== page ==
I was curious about the opening midnight show of "Pirates of the Caribbean: On Stranger Tides" on May 19 at the Laguna South Coast, so I went. Who would show up on a "school night" at the small, local theater when the megaplex has all the extra goodies?
Not surprisingly, it was about 20 or so older teenagers, mainly girls, with a few boys in tow. They headed straight for the balcony.
If there is any doubt, Johnny Depp is still a draw.
"You should have seen it for 'Sex in the City,'" said theater Manager Bob Lively, a nearly 30-year veteran of the movie business. "The line was around the block — all the females in Laguna were lining up for that."
Lively has seen his share of movie lines. He worked the opening of "Star Wars" at Grauman's Chinese Theatre in Hollywood, along with all of the major premieres for Mann Theatres.
Lively admitted the Laguna theater isn't as big, but he tries to make up for it with decent sound and better popcorn. Besides, he said, it's not all about flash and bang and smoke.
"To help preserve a theater like this is a privilege," he said. "At other places, the warmth and friendliness isn't there. People are strangers when they walk in, yet they're bonded together in this magical movie."
Magic and the movies. It is a universal experience. Everyone remembers their very first epic movie moment, which usually meant you were scared out of your mind.
For me, it was "The Exorcist," when I was about 10. I was truly mesmerized and frightened, feeling the expression, "evil incarnate."
The question is, are kids nowadays similarly scarred for life in the same way "we" were?
According to Lively, the answer is no.
Even at small theaters, the movie experience is still positive and impactful.
"I'm a movie buff; I love movies," he said. "I love people and seeing people happy and their faces, their laughter. It's a good feeling."
Lively sees the joy, no doubt, from eager crowds, but it's no secret that the impacts on the "Xbox generation" have been studied extensively, with scientists wanting to prove that violence begets violence.
Interestingly, that's not always the case, and, in fact, some children may enhance certain skills, even with violent videos.
In a recent study on violent video games, which now resemble movies, Professor Christopher J. Ferguson of Texas A&M International University, says it depends on whether children are predisposed to negative behavior.
"Recent research has shown that as video games have become more popular, children in the United States and Europe are having fewer behavior problems, are less violent and score better on standardized tests," Ferguson said. "Violent video games have not created the generation of problem youth so often feared."
Meanwhile, in a completely unscientific poll of my boys, I was curious about their first "movie moment." Having been raised on realistic video games, I consider them "normal" kids and test subjects.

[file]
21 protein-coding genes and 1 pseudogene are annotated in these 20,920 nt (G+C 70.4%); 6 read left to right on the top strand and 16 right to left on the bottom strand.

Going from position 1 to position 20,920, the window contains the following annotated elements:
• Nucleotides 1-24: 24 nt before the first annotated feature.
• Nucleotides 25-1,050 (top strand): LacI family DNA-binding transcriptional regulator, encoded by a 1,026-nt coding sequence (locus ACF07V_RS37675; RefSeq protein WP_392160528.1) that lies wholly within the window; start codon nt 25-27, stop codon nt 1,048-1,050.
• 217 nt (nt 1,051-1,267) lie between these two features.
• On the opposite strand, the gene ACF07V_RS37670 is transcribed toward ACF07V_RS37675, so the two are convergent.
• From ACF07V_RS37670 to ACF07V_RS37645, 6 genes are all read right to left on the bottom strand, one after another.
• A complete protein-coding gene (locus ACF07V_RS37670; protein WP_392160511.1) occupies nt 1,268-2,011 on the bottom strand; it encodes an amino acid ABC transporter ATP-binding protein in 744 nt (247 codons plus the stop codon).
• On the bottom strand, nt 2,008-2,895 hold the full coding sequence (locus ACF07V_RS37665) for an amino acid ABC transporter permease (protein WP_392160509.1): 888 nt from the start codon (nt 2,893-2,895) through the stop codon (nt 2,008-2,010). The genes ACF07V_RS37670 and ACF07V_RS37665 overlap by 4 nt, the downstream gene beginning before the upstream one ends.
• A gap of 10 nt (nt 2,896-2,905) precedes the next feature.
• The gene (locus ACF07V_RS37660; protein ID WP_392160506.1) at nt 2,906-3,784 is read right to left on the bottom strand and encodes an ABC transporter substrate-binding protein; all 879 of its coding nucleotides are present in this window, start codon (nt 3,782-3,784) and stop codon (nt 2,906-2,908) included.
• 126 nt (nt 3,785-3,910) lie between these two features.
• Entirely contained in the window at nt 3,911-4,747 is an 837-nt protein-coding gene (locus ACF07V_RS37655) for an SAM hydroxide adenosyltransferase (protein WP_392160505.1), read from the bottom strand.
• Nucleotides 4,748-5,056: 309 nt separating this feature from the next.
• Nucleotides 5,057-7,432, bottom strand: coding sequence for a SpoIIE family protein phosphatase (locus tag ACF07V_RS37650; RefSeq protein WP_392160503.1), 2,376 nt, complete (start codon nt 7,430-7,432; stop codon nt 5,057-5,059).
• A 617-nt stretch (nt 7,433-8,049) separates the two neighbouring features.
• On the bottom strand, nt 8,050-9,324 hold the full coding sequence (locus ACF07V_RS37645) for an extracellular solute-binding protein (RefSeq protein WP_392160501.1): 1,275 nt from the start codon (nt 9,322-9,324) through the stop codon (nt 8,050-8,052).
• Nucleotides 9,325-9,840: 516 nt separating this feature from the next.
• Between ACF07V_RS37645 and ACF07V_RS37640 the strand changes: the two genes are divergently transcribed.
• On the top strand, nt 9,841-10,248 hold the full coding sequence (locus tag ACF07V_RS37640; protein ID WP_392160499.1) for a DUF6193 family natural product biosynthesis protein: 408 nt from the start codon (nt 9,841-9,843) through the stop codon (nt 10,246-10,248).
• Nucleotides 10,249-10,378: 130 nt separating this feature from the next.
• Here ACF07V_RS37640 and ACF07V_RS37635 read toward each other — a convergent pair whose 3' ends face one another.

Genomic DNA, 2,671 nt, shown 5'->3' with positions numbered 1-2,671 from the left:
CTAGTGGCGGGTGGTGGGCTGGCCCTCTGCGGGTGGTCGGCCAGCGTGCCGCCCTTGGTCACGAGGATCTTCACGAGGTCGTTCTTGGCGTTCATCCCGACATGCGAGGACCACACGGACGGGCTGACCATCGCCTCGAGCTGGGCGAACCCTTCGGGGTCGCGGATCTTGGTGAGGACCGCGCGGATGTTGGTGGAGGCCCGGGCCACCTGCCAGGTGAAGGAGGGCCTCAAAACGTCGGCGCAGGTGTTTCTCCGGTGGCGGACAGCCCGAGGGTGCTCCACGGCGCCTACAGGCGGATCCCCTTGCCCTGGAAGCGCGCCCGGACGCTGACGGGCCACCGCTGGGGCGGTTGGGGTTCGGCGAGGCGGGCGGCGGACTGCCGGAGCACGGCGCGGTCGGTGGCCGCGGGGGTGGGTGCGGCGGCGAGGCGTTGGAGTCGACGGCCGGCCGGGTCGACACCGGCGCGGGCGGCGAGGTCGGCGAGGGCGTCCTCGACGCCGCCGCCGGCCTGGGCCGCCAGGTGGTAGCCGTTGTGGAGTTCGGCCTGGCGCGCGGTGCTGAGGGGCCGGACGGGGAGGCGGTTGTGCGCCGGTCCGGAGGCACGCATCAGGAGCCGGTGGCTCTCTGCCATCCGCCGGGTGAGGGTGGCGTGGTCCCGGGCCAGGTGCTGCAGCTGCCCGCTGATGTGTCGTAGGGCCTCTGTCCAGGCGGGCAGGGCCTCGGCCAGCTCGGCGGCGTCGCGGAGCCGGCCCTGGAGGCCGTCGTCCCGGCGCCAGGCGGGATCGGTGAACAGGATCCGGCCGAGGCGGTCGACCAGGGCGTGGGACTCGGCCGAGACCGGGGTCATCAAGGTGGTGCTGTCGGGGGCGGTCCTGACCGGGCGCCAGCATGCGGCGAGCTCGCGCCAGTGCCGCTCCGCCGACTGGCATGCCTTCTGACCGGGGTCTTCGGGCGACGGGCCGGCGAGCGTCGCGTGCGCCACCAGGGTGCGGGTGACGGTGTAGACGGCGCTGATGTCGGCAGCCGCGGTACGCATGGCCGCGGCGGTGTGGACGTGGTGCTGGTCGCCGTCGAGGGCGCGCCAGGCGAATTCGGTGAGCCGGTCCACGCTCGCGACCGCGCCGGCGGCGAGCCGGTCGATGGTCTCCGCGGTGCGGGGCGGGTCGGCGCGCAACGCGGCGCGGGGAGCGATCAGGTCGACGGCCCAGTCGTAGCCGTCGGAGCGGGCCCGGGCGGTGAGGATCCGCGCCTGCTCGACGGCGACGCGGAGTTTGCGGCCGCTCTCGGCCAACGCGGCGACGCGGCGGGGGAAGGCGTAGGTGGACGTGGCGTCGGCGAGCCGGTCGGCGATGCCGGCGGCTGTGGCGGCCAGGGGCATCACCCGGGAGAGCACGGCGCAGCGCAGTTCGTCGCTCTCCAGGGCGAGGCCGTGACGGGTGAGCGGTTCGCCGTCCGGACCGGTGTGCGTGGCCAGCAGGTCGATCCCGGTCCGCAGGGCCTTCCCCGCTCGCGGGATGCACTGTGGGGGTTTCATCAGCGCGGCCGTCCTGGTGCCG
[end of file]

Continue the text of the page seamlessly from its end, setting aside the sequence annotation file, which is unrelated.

I have caved at Christmas like other parents when they asked for "Call of Duty" or "Left 4 Dead." I've watched with trepidation as they mowed down zombies or military bad guys, wondering if it was the right thing to do.
So when I asked if they remembered their first big movie moment, the answers were swift and unequivocal.
My oldest, 14: "'Harry Potter, Chamber of Secrets,' the snake," he said. The year was 2002 when he was 6.
My middle son, 12: "'War of the Worlds,' when the aliens were killing the humans," he said. That was the 2005 version of the movie when he was about 7.
My youngest, 9: "'Terminator,' the one with the bad woman robot," he said. Turns out the movie was "Terminator 3" when he was 5, and he saw an "unauthorized" viewing in the back of an RV with older boys.
Not scientific but probably common: 5, 6 and 7. Kids are seeing either scary or inappropriate movies at a younger age.
What does this mean? I don't know exactly.
I'm guessing there is less appreciation for movie nuances as they get older. A child certainly cannot understand the complexities of what he or she is seeing in a PG-13 or R-rated movie. They are only seeing what they can process.
Of course in our day, we had similarities — but distinct differences, too. While we shot asteroids or space ships and played pinball or Pac-Man, we also left our rooms and enjoyed playing outside.
I have to threaten my boys to get them outside.
So have we lost the game? Is the bar raised too high? Are pirates becoming too tepid?
For Lively, he sees the glass half full.
"I get customers from all over the world from different countries and they say the same thing: 'Don't change a thing. Don't change it.'"
Perhaps so. Perhaps we have to trust that the movies — and the movie experience — still leave us with a ringing truth, a validation of who we are and how we were raised.
In the end, maybe the story still matters.
DAVID HANSEN is a writer and Laguna Beach resident. He can be reached at firstname.lastname@example.org.